Every year, our church has a summer slowdown. We call it a slowdown but, in truth, it often ends up being one of the busiest times of year for us. Instead of running all the usual ministries of the church, we wind everything down and try to spend more time together socially and build fellowship in different ways.
This year, of all years, it seems particularly important. One of our reasons for normally doing it is to give those who serve week in, week out on the regular ministry programmes some much needed time off. This year, the church has been held together by an incredibly small, elite team who have undertaken crash courses in live streaming, health and safety, ever-changing COVID-19 restrictions, lots of new online initiatives and much more. We have had fewer hands picking up a huge amount of extra work. None of this, of course, is unique to us. But the slowdown really does seem appropriate.
But our other major interest in the slowdown is the building up of the fellowship. One of the things we have largely been unable to do for over a year is to meet together. We couldn’t have church services and we were extremely limited in what time we could spend together. At various points, two people couldn’t meet indoors, let alone two households or whole groups. We have been starved of social interaction with one another. Fellowship has been stymied. Many of our people have become isolated. More than any other time during my tenure as pastor have I felt the need to have time where we can just be around one another, enjoying each other.
We are eagerly anticipating this coming Sunday at which we no longer have to be masked. For us, this is a big deal. Not because we’re particularly anti-mask. Rather, masks make it difficult to hear people at the best of times. I think we forget how much we rely on lip reading to fill in the blanks of what we haven’t fully heard. But when you are dealing with many different languages, things get harder still. We have enough barriers to our fellowship already without adding further ones! And this is not me whining about masks in general, I understand all the given reasons for them, but they have impeded churches like ours in particular. No doubt others have found them less than helpful in various ways, but the particular makeup of our church has made them far more of an imposition than they have been on the occasions I have visited exclusively English-speaking churches.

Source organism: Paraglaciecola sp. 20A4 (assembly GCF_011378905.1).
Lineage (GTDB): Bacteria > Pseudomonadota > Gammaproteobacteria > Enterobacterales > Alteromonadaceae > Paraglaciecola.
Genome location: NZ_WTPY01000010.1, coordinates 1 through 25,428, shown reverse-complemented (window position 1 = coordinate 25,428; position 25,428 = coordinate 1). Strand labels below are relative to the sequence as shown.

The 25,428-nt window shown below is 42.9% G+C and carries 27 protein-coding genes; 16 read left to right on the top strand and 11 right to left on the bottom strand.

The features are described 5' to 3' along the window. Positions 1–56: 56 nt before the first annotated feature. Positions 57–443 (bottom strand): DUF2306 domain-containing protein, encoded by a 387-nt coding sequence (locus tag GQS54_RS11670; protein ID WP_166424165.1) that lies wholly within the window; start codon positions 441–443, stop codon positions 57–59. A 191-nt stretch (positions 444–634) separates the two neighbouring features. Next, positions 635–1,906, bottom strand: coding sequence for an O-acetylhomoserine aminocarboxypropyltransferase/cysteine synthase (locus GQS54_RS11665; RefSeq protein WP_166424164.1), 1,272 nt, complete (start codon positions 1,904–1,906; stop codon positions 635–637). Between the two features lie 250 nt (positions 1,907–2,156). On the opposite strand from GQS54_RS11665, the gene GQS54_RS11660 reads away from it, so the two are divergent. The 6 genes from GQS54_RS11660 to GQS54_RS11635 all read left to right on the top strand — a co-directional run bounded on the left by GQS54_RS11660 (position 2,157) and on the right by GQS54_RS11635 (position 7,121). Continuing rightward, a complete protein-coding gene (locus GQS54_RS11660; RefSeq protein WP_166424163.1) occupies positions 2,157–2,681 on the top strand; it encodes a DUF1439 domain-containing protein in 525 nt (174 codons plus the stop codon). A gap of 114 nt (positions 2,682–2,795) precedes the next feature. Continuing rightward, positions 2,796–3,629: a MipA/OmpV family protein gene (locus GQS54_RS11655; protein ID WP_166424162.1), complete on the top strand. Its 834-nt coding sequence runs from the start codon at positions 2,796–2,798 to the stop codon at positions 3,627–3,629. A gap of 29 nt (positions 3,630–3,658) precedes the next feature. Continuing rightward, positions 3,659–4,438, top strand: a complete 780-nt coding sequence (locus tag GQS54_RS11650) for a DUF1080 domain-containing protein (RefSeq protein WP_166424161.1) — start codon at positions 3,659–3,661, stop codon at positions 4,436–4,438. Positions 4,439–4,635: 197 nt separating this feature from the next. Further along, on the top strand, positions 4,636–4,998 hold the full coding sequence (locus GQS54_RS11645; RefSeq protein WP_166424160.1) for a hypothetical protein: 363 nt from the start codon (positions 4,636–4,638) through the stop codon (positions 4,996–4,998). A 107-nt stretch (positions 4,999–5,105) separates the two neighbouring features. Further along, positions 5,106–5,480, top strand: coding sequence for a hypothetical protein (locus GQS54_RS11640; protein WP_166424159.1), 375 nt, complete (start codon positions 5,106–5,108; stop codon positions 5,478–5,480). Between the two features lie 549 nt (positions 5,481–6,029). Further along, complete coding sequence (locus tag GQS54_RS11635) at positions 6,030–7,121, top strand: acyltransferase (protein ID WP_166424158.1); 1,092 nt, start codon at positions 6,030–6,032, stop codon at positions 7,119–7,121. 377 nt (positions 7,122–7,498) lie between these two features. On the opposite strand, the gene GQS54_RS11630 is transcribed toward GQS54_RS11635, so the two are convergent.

We have also missed singing. Services have felt deficient without it. We have listened to music and songs being sung, but it simply isn’t the same as being able to join our voices together. We are glad that this Sunday marks the first opportunity we have to legally do this again.
I read a brilliant post by Al Gooderham not very long ago in which he encouraged us to fight against atrophy. In it, he noted that we have been out of the habit of social interaction. We are out of the habit of hospitality. These are muscles that are likely to have atrophied over the last year and it will take some exercise and breaking ourselves in to get back into them again. I would encourage you to read the full article. But the point he makes is a good one. Many of us will have to get used, again, to meeting with people, to discipleship, to many of the face to face things that fellowship requires.
I mention that because I think the summer provides a great opportunity for us to do this. We all know that the real New Year is not the first of January, but September. It is the school term that we all really work our calendars around. And we have been afforded an opportunity to have a degree of comparative freedom to what we have had over the last year between now and then. That is why we have laid down a marker in our church that we expect all the usual ministries to be back up and running by September. This means we can plan the necessary team meetings without the pressure of it all starting tomorrow.
But in between now and September, those things aren’t running. We have wound down our usual ministries. We have a degree of freedom. Those fellowship muscles that may have atrophied over the last year now have some space to get working again. We have 2 months to slowly, gently, start meeting together properly again, to enjoy each other again, to be with each other again so that when September comes, we can hit the ground running.
But let me encourage you, whatever it is you do and however you choose to do it, maybe try to build in some time for your church to do something similar. See if you can help people slowly back into the swing of regular meeting, active church ministry and fellowship. You may, in the end, be pleased that you did.